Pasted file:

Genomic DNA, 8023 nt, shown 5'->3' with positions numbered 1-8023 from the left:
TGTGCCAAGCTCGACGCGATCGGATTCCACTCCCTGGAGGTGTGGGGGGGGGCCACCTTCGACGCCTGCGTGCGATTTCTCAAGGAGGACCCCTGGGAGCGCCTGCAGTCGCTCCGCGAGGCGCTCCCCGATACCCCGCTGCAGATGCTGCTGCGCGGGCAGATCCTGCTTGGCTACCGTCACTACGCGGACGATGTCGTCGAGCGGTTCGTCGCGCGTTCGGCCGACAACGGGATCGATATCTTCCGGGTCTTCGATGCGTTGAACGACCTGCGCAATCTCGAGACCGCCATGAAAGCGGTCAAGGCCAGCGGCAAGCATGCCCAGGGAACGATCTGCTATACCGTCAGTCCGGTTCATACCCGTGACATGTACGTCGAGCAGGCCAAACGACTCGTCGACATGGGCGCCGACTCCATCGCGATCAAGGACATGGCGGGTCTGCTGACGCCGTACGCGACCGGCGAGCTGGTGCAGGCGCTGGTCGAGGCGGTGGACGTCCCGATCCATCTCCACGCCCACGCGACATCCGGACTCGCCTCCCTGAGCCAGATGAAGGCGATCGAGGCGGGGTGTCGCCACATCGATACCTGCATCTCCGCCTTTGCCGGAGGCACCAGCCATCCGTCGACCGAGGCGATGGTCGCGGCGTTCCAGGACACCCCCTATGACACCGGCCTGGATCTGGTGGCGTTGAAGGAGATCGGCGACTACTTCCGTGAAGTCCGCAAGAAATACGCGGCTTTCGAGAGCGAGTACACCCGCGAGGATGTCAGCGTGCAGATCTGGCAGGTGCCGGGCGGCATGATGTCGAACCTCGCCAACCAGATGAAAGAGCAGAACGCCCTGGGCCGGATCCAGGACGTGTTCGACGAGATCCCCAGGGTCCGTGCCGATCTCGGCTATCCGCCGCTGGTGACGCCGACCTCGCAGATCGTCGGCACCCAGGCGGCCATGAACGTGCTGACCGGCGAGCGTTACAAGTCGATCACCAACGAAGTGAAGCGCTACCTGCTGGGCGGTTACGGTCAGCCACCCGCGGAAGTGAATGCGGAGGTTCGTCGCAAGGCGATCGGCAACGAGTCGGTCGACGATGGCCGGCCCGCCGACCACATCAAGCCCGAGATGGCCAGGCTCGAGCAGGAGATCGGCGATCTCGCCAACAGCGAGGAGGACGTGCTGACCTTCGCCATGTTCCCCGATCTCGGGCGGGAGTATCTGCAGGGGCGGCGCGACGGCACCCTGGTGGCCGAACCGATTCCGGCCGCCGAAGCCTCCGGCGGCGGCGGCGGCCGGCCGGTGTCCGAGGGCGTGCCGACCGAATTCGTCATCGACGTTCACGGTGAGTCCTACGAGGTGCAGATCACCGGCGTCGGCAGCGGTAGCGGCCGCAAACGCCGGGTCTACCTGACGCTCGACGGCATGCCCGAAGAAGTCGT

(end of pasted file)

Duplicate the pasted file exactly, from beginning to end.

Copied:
Genomic DNA, 8023 nt, shown 5'->3' with positions numbered 1-8023 from the left:
TGTGCCAAGCTCGACGCGATCGGATTCCACTCCCTGGAGGTGTGGGGGGGGGCCACCTTCGACGCCTGCGTGCGATTTCTCAAGGAGGACCCCTGGGAGCGCCTGCAGTCGCTCCGCGAGGCGCTCCCCGATACCCCGCTGCAGATGCTGCTGCGCGGGCAGATCCTGCTTGGCTACCGTCACTACGCGGACGATGTCGTCGAGCGGTTCGTCGCGCGTTCGGCCGACAACGGGATCGATATCTTCCGGGTCTTCGATGCGTTGAACGACCTGCGCAATCTCGAGACCGCCATGAAAGCGGTCAAGGCCAGCGGCAAGCATGCCCAGGGAACGATCTGCTATACCGTCAGTCCGGTTCATACCCGTGACATGTACGTCGAGCAGGCCAAACGACTCGTCGACATGGGCGCCGACTCCATCGCGATCAAGGACATGGCGGGTCTGCTGACGCCGTACGCGACCGGCGAGCTGGTGCAGGCGCTGGTCGAGGCGGTGGACGTCCCGATCCATCTCCACGCCCACGCGACATCCGGACTCGCCTCCCTGAGCCAGATGAAGGCGATCGAGGCGGGGTGTCGCCACATCGATACCTGCATCTCCGCCTTTGCCGGAGGCACCAGCCATCCGTCGACCGAGGCGATGGTCGCGGCGTTCCAGGACACCCCCTATGACACCGGCCTGGATCTGGTGGCGTTGAAGGAGATCGGCGACTACTTCCGTGAAGTCCGCAAGAAATACGCGGCTTTCGAGAGCGAGTACACCCGCGAGGATGTCAGCGTGCAGATCTGGCAGGTGCCGGGCGGCATGATGTCGAACCTCGCCAACCAGATGAAAGAGCAGAACGCCCTGGGCCGGATCCAGGACGTGTTCGACGAGATCCCCAGGGTCCGTGCCGATCTCGGCTATCCGCCGCTGGTGACGCCGACCTCGCAGATCGTCGGCACCCAGGCGGCCATGAACGTGCTGACCGGCGAGCGTTACAAGTCGATCACCAACGAAGTGAAGCGCTACCTGCTGGGCGGTTACGGTCAGCCACCCGCGGAAGTGAATGCGGAGGTTCGTCGCAAGGCGATCGGCAACGAGTCGGTCGACGATGGCCGGCCCGCCGACCACATCAAGCCCGAGATGGCCAGGCTCGAGCAGGAGATCGGCGATCTCGCCAACAGCGAGGAGGACGTGCTGACCTTCGCCATGTTCCCCGATCTCGGGCGGGAGTATCTGCAGGGGCGGCGCGACGGCACCCTGGTGGCCGAACCGATTCCGGCCGCCGAAGCCTCCGGCGGCGGCGGCGGCCGGCCGGTGTCCGAGGGCGTGCCGACCGAATTCGTCATCGACGTTCACGGTGAGTCCTACGAGGTGCAGATCACCGGCGTCGGCAGCGGTAGCGGCCGCAAACGCCGGGTCTACCTGACGCTCGACGGCATGCCCGAAGAAGTCGT